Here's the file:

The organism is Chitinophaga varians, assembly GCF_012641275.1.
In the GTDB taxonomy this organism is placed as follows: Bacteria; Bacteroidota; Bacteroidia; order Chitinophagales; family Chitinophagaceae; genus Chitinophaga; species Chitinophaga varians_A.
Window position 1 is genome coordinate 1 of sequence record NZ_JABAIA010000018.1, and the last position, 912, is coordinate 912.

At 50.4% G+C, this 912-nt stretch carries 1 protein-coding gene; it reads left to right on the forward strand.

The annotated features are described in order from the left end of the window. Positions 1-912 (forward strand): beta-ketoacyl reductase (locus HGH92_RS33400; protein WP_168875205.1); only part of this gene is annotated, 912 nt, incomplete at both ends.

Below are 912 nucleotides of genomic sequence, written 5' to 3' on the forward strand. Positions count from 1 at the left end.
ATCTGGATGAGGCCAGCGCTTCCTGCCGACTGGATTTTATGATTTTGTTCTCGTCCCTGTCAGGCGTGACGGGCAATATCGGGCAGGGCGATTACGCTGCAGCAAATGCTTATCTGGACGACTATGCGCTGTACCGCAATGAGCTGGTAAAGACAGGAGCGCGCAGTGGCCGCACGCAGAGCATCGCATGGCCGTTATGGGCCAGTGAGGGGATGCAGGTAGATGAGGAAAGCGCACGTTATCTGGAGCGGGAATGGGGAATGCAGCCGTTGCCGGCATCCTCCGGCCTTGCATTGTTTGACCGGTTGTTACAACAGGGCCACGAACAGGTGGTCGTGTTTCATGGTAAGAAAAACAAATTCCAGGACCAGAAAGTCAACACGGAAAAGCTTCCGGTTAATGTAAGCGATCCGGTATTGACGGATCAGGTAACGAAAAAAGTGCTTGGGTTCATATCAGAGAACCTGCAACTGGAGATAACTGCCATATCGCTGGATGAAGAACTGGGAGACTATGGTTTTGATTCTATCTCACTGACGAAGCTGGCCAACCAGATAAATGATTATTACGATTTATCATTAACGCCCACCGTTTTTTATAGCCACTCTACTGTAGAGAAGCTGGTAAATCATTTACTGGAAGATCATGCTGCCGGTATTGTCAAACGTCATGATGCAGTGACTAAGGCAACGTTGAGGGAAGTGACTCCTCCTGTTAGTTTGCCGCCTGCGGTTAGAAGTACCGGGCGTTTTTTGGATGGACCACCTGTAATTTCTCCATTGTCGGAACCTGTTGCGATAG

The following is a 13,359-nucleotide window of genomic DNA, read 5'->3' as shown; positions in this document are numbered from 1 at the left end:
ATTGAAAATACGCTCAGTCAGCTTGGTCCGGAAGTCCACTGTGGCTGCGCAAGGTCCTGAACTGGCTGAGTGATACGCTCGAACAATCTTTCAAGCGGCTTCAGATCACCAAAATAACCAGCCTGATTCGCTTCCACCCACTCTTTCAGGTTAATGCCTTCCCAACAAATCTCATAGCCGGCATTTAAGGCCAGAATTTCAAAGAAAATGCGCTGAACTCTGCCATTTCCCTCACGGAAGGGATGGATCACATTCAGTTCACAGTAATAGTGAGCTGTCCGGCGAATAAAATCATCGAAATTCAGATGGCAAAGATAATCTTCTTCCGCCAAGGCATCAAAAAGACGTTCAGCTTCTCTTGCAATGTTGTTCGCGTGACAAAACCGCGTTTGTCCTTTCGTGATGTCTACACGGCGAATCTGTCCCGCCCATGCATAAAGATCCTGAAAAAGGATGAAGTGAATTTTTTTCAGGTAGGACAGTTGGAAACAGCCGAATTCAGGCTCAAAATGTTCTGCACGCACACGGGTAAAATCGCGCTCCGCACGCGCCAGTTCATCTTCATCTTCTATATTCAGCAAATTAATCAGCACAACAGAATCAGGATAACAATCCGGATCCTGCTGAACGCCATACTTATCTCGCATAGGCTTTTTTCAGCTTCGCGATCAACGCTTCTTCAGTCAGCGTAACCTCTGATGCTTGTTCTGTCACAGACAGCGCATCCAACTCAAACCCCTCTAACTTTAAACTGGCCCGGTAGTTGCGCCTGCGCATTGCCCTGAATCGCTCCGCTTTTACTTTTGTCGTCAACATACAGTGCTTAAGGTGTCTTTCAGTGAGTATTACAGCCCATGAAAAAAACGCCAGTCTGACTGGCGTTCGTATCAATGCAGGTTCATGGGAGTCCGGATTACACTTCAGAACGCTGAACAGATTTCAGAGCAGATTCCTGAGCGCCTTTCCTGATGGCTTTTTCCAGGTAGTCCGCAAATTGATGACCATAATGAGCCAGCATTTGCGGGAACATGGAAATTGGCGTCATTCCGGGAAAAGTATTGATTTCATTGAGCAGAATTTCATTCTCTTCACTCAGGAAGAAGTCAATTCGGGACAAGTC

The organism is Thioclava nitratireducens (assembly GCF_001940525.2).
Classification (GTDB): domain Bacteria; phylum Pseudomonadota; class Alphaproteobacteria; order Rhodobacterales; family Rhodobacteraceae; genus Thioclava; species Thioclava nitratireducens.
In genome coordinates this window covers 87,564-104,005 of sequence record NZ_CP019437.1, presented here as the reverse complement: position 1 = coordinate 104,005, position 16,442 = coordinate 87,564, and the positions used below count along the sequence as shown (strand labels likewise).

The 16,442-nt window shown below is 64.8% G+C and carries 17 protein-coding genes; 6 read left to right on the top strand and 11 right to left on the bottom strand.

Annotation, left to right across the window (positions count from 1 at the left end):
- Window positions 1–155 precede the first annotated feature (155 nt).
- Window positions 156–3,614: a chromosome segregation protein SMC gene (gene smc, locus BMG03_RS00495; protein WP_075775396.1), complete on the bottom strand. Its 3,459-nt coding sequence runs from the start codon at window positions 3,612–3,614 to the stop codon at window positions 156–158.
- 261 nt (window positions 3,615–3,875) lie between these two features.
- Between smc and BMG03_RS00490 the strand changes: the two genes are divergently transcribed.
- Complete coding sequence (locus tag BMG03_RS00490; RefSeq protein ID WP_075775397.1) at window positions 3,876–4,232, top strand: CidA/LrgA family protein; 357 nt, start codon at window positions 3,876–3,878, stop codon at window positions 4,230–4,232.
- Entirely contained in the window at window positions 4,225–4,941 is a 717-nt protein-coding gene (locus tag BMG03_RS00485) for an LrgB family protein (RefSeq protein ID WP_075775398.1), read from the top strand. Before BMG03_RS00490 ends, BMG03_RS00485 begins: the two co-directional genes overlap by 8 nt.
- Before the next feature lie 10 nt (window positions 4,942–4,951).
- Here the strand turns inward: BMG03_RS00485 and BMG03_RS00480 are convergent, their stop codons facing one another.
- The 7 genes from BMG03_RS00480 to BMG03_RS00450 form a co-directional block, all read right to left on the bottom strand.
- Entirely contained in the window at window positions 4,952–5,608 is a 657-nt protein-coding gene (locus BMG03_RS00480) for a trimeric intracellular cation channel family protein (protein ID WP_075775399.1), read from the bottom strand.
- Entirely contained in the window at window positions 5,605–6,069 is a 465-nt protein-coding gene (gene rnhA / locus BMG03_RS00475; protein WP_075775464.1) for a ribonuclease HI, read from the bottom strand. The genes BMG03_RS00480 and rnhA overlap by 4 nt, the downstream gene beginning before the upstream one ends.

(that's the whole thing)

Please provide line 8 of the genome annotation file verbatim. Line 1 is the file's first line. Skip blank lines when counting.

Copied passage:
The following is a 13,359-nucleotide window of genomic DNA, read 5'->3' as shown; positions in this document are numbered from 1 at the left end: